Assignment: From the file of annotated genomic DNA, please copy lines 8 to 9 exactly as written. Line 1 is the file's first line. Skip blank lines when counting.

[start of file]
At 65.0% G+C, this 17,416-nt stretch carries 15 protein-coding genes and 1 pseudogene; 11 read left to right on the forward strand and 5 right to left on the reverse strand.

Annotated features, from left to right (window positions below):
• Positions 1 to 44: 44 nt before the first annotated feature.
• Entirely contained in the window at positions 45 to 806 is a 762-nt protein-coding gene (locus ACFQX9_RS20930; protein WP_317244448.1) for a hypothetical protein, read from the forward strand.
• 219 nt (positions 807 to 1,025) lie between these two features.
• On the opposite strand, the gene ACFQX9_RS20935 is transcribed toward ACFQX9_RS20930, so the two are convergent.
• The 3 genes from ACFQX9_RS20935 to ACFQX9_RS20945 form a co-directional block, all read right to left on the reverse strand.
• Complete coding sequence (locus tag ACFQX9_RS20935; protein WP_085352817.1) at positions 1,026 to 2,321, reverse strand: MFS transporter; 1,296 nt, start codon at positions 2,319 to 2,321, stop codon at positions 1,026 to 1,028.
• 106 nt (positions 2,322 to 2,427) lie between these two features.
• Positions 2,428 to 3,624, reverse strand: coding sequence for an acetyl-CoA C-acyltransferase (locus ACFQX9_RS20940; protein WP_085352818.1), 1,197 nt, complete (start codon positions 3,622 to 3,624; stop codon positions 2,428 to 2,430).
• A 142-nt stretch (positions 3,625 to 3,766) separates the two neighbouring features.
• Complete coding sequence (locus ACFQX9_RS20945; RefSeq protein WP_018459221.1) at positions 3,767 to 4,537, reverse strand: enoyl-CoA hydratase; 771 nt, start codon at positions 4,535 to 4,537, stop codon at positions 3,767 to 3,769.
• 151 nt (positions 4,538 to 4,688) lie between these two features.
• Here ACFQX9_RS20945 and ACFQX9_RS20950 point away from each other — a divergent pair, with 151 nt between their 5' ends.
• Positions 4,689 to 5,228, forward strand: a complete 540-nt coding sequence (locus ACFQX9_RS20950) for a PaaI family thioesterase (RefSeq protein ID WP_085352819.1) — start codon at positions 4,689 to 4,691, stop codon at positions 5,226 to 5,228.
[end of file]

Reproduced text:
• Complete coding sequence (locus tag ACFQX9_RS20935; protein WP_085352817.1) at positions 1,026 to 2,321, reverse strand: MFS transporter; 1,296 nt, start codon at positions 2,319 to 2,321, stop codon at positions 1,026 to 1,028.
• 106 nt (positions 2,322 to 2,427) lie between these two features.